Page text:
Data Classes in Python | Set 3 (dataclass fields)

Prerequisite: Data Classes in Python Set 1 | Set 2

In this post we will discuss how to modify certain properties of the attributes of DataClass object, without explicitly writing code for it using field function.

field() function –

dataclasses.field(*, default=MISSING, default_factory=MISSING, repr=True, hash=None, init=True, compare=True, metadata=None)

The MISSING value is a sentinel object used to detect if the default and default_factory parameters are provided. This sentinel is used because None is a valid value for default. No code should directly use the MISSING value.

default: This parameter specifies the default value for the attribute, if no value is provided during object creation. Similar to the parameters in a function, fields with a default value must come after any fields without a default.
There is also an alternative way to provide a default value – just like you do to a normal variable using = operator. (Line #9 in below code)

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from dataclasses import dataclass, field
  
@dataclass
class GfgArticle:
  
    title: str
    author: str
    language: str = field(default ='Python3')
    upvotes: int = 0
  
# A DataClass object
article = GfgArticle("DataClass", "vibhu4agarwal")
print(article)

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Output:

GfgArticle(title='DataClass', author='vibhu4agarwal', language='Python3', upvotes=0)

default_factory : If provided, it must be a zero-argument callable that will be called when a default value is needed for this field.
The return value of the callable will be set as the default value for the attribute in object creation.
You either provide a callable to the default factory OR you provide a default value to the attribute. It is an error to specify both default and default_factory.

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from dataclasses import dataclass, field
from random import choice
  
def get_default_language():
    languages = ['Python3', 'Java', "CPP"]
    return choice(languages)
  
@dataclass
class GfgArticle:
  
    title: str
    author: str
    language: str = field(default_factory = get_default_language)
    upvotes: int = 0
  
# A DataClass object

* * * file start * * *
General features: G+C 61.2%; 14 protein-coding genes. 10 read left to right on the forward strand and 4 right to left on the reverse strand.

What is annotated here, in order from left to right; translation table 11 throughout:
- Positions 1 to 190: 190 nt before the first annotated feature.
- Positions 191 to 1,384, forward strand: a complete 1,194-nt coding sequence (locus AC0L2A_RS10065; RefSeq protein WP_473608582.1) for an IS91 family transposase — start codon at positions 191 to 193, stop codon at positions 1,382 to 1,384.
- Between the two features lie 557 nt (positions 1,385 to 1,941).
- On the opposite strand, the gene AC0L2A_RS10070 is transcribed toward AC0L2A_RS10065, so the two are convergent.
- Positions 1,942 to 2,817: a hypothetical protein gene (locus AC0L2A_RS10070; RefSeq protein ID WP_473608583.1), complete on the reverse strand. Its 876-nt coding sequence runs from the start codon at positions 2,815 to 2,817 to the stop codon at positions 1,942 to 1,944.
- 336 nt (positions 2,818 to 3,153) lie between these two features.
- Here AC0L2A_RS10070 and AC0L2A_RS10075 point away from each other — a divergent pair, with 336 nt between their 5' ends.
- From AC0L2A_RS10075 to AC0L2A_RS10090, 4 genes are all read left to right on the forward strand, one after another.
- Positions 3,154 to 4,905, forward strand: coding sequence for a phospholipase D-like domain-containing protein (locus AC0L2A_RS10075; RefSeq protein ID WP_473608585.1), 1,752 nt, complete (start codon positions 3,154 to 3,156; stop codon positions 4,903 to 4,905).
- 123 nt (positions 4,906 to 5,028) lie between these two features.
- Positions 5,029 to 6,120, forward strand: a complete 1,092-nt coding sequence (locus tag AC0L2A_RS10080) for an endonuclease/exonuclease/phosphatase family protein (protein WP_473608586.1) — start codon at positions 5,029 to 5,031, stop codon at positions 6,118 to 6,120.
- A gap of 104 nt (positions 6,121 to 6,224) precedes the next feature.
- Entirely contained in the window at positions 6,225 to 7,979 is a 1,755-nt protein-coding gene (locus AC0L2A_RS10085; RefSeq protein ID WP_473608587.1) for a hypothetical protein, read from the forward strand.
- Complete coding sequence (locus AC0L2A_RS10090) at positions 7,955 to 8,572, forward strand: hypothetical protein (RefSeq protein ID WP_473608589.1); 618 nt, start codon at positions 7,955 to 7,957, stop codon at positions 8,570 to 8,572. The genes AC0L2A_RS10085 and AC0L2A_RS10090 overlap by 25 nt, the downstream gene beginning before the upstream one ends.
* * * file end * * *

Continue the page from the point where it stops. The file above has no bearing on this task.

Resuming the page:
article = GfgArticle("DataClass", "vibhu4agarwal")
print(article)

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The above code puts one of the Python3, Java or CPP as default value for language while DataClass object creation.

The init, repr and hash parameters are similar to that in the dataclass function as discussed in previous article. compare parameter can be related to order as that in dataclass function. The difference is being in their ability to be applicable only to a particular attribute, not to all the attributes in the DataClass under the decorator.

init : If true (the default), this field is included as a parameter to the generated __init__() method. A way to set default value should be provided when init is set to False.

repr : If true (the default), this field is included in the string returned by the generated __repr__() method.

compare : If true (the default), this field is included in the generated equality and comparison methods (__eq__(), __gt__(), et al.).

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from dataclasses import dataclass, field
  
@dataclass
class GfgArticle:
  
    title: str = field(compare = False)
    author: str = field(repr = False)
    language: str = field(default ='Python3')
    upvotes: int = field(init = False, default = 0)
  
# DataClass objects
# Note the difference in their title value
article1 = GfgArticle("DataClass", "vibhu4agarwal")
article2 = GfgArticle("Python Packaging", "vibhu4agarwal")
  
print(article1)
print(article1.author)
print(article1 == article2)

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Output:

GfgArticle(title='DataClass', language='Python3', upvotes=0)
vibhu4agarwal
True

hash : This can be a bool or None. If true, this field is included in the generated __hash__() method. If None (the default), use the value of compare: this would normally be the expected behavior.
A field should be considered in the hash if it’s used for comparisons. Setting this value to anything other than None is discouraged.

metadata : This is usually a dictionary, the key-value pair indicating various information and it’s data.
This particular attribute does not really seem to be in use most of the times but it’s important if your DataClass is actually being in used somewhere during development and the attribute’s data is used or accessed by third-parties when their tool or software is integrated in the project.
In the script, it’s value can be accessed by querying __dataclass_fields__ variable of the object.

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from dataclasses import dataclass, field
  
@dataclass
class GfgArticle:
  
    title: str = field(compare = False)
    author: str = field(metadata ={'data': 'Profile Handle'})
    language: str = field(default ='Python3')
    upvotes: int = field(init = False, default = 0)
  
# A DataClass object
article = GfgArticle("DataClass", "vibhu4agarwal")
print(article)
print(article.__dataclass_fields__['author'].metadata)

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Output:

GfgArticle(title='DataClass', author='vibhu4agarwal', language='Python3', upvotes=0)
{'data': 'Profile Handle'}


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